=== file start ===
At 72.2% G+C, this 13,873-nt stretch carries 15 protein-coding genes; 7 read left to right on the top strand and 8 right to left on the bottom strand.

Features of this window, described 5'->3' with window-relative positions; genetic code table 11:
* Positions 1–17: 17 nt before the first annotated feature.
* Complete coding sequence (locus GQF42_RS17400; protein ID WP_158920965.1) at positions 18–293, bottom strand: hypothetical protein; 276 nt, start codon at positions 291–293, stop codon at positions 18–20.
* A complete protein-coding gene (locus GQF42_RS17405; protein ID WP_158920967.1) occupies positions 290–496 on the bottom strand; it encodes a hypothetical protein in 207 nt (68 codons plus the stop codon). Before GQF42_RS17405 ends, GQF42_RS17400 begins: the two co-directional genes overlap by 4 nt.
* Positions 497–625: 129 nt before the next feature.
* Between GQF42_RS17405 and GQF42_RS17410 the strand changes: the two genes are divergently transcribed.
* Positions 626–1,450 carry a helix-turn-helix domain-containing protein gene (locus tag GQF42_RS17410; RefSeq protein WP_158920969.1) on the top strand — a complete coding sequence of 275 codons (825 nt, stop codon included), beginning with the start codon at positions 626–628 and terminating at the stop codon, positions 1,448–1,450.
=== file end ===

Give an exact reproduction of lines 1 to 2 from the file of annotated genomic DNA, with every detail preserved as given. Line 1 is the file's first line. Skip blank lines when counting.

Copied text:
At 72.2% G+C, this 13,873-nt stretch carries 15 protein-coding genes; 7 read left to right on the top strand and 8 right to left on the bottom strand.

Features of this window, described 5'->3' with window-relative positions; genetic code table 11: